Safety is the most important function in viewing eclipses. The sun emits high levels of extreme light and radiation. Much of the dangerous exposure levels are absorbed or deflected by earth’s atmosphere.
Some of the warmth does make it through the layers. This is what keeps our planet warm and makes life possible. Even with natural forces in place to stop harmful material, the sun is still dangerous to view.
Looking directly at the sun is not possible. Most people know to look away. During an eclipse, however, curious onlookers forget basic eclipse safety and are injured in the process. Education about proper viewing techniques is needed in order to protect the sensitive nature of eyesight.
Millions of people, each year are injured by sunlight. The eye naturally holds defenses against direct damage. Pain is the first indicator of possible injury. Pain in the eye due to sunlight instructs the pupil to close as much as possible only to allow in enough light to see. The brain sends signals to the eyelids and hands to create shielding. Instinct also directs us to look away from the source of light.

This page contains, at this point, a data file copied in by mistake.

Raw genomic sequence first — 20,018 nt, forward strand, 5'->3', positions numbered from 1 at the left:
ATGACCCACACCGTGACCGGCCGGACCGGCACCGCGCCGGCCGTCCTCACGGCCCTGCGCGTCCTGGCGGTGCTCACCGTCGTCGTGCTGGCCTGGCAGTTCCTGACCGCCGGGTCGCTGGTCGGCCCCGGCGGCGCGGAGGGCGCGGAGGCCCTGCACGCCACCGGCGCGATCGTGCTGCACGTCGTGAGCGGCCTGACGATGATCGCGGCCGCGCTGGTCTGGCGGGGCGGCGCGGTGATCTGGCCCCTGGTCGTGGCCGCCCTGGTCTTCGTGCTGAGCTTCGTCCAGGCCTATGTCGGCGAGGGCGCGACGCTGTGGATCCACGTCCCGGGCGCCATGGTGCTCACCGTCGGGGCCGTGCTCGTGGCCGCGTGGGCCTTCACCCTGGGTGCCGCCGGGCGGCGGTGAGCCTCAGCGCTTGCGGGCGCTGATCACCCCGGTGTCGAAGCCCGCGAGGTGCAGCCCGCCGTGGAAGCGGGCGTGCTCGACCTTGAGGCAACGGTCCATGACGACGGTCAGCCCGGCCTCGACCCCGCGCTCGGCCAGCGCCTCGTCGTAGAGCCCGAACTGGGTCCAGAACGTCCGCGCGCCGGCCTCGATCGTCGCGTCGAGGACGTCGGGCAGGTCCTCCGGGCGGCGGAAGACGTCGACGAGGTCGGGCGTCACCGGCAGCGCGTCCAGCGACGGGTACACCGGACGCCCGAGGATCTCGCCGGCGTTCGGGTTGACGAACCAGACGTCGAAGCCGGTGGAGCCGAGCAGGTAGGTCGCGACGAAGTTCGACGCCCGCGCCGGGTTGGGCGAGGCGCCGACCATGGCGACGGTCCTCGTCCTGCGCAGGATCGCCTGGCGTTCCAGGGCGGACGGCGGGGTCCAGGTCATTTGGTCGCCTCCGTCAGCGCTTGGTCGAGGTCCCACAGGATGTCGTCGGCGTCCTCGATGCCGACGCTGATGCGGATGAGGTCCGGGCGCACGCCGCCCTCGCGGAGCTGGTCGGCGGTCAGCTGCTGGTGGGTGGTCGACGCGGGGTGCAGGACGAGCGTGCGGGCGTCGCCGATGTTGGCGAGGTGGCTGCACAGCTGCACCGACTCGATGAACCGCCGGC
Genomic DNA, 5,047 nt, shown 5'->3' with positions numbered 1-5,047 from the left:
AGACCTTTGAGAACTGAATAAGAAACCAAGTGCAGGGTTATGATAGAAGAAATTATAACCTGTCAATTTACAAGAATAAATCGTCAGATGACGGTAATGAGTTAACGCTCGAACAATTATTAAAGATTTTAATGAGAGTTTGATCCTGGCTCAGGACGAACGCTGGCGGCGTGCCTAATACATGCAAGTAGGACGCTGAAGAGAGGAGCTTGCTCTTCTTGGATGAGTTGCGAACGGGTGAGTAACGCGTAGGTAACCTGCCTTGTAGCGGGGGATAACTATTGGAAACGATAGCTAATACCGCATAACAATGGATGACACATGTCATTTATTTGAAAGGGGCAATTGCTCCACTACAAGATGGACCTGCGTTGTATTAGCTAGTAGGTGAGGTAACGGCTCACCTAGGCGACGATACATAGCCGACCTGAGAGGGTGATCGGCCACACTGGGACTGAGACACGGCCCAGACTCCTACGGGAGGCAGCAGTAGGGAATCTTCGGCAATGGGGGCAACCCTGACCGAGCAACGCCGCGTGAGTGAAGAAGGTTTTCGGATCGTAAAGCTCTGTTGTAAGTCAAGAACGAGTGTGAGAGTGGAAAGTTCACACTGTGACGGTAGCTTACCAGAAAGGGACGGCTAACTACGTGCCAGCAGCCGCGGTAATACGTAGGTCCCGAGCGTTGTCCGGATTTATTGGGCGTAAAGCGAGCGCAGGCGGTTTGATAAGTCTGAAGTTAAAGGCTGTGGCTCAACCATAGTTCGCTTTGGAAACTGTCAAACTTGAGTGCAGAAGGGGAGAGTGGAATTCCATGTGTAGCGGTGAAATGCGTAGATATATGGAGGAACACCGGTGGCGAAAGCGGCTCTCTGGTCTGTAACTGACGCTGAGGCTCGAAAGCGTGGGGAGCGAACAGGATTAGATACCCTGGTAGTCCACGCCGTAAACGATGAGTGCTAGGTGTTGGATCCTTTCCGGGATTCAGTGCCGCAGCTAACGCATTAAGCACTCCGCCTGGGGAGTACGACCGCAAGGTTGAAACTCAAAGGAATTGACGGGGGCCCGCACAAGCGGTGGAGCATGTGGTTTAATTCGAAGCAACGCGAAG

Eye damage occurs when the sun’s strong light and radiation enter through the pupil. This essentially burns the back of the eye where images are captured. The first that damage in being done is spots or after images of an object.
Immediate response is needed. Retreat from bright light to a darker area. The image will appear for a few minutes. The eye needs time to adjust the cones and rods. Repair of the eye begins immediately after retreating from the sunlight.
If protection is not sought after the first warning signs, the effects can last longer. Pain induced by burning of the retina is intense. Keeping the damaged eye covered will promote healing. Like all burns, time for the injury to heal is needed. It is important to keep light away from the eye even if the pain and burned image subsides quickly.
Further and more permanent damage can occur. Rods and cones can be so badly burned there is no recovery. Partial burns have a chance to heal if proper care is taken after injury. If too much damage is done, the person is then left with permanent white spots in their field of vision.
Proper Eclipse Safety
Always practice safe viewing methods during an eclipse. Educate children and others about the dangers of the sun. Have young children practice viewing methods inside before the eclipse. This will help to ensure eclipse safety.
* Never look directly at sun at any time
* Sunglasses and other materials are unsafe to attempt direct view and should not be attempted
* If eclipse glasses are unavailable use traditional methods
* Only use certified CE eclipse viewing glasses to see partial or total eclipses
* Seek medical attention right away if eyes hurt after any outdoor exposure